Mr. Leon T. GarrSaturday, January 19, 2013, by Bobby Glanton Smith
When I moved to Los Angeles in 1992 the one unquestioned truth was Leon T. Garr is the “Godfather of Black Business” in the City of Angels. His business logo was ever present throughout South Los Angeles: Garr Construction, Garr Childcare, Garr Senior Homes Garr Elementary School – his footprint were indelible and far-reaching. What’s most remarkable, he was 78 years old at that time!
When I finally met him in person he walked nimbly into a run crowded with business men and women and immediately commanded everyone’s attention without ever saying a word. His accumulation of wealth and ongoing presence in the community spoke so loudly that he didn’t have to say anything in order to be the center of attention. His legendary status was well-deserved; from his arrival in Los Angeles in 1944 until this very day Mr. Leon T. Garr has been a builder, a leader, a visionary and absolutely the most prolific black businessman in Los Angeles of the 20th Century. More important, he shared his wealth and his business expertise with multiple generations of aspiring men and women.
Over the years Mr. Garr has allowed me into his circle of acolytes and encouraged me to practice the fundamentals of business and personal success that he’s honed over 75 years doing business in Louisiana, Texas and California. It is one thing to talk about making money, the world is filled with “how-to-gurus,” and it is another ballgame all together to practice what you preach. When I queried Mr. Garr about his secret to business success he simply replied: “If you want to make money you must make friends,”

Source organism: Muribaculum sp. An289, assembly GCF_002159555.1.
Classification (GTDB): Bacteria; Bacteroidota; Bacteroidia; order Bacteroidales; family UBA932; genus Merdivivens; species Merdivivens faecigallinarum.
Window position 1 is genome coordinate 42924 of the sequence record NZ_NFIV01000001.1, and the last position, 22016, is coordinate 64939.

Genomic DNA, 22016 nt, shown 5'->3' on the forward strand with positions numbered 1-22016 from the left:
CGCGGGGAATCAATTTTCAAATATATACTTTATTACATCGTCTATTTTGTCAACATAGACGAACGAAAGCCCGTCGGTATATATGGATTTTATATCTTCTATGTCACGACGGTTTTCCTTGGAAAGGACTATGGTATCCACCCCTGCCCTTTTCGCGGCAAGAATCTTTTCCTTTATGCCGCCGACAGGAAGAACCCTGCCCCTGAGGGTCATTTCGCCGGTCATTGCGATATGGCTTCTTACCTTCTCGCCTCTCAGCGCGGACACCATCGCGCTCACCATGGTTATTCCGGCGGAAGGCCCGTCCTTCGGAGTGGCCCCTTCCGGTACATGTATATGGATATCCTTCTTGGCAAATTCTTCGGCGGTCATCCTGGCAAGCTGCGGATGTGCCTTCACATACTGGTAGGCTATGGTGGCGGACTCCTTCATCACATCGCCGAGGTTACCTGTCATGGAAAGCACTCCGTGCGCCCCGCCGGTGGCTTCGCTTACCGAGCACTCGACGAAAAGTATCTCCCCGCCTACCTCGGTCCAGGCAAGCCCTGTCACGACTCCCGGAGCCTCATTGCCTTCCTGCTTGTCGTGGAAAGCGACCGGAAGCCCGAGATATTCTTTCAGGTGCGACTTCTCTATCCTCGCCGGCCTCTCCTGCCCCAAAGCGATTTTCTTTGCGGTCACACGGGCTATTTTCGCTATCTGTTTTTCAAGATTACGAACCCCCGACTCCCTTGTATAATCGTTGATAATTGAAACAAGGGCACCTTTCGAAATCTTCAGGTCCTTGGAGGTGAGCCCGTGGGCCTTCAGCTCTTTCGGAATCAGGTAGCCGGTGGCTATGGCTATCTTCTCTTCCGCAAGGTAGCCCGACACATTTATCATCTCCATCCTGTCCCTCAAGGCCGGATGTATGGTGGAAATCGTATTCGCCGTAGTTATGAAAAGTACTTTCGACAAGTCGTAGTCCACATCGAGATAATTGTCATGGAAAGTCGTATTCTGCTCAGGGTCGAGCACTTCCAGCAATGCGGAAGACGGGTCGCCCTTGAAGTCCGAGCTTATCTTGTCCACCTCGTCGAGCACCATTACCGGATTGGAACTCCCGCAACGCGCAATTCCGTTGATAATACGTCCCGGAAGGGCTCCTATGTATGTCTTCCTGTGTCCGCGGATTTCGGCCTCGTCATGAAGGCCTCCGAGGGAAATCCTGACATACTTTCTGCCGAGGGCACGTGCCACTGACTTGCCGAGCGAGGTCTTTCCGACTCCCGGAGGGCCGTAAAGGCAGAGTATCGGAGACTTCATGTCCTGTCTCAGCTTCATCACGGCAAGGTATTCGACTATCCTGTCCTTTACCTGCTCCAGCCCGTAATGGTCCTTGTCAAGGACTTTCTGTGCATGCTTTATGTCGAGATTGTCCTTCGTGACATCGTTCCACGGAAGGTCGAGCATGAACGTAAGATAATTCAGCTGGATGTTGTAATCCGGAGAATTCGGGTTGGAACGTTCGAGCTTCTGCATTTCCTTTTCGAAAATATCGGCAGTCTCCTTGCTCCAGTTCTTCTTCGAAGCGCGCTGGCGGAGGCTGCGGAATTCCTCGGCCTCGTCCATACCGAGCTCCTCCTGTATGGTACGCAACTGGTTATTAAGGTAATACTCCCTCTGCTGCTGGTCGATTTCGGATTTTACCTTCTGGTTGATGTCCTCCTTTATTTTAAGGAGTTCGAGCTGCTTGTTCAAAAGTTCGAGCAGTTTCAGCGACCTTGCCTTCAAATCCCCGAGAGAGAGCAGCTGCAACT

I’m eternally thankful to Mr. Garr for opening his heart and mind and allowing me to spend countless hours at his footsteps and sharing with me his journey from a 450-acre farm that his father owned free and clear in Ruston, Louisiana to the four-bedroom/four-bath abode he presently resides in today in Baldwin Hills that he built on land that he paid for in full.
Two years ago Mr. Garr commissioned me to collaborate with him on his autobiography, “Let’s Go to Work! The Millionaire Chronicles of Leon T. Garr.” It was and still is one of the great experiences in my life. Mr. Garr is still blazing trails and leaving footprints. He employs nearly 100 people to operate a wide range of business enterprises that include Garr Body Shop, Garr Childcare, and the senior citizen complex. Highly acclaimed screenwriter and filmmaker Antwone Fisher will debut “This Life of Mine,” a film documentary about Mr. Garr’s remarkable life in March.
In this era of style over substance Mr. Garr is the real deal and a unquestioned example of what it is to be a real man for the ages. He will also be featured in Volume II of “Real Men Don’t Play!” and he is a focal point for the film documentary of the same name.
Did I mention that he bought a failing Savings & Loan (Founders Savings & Loan) at the age of 76 and converted it into Founders National Bank? It was the only commercial bank owned by a African American west of the Mississippi and he sold it to Magic Johnson, the late Jheryl Busby and Janet Jackson. The bank is now known as One United Bank.
If you want to read an inspiring and insightful story about a great American, get a copy of “Let’s Go to Work!”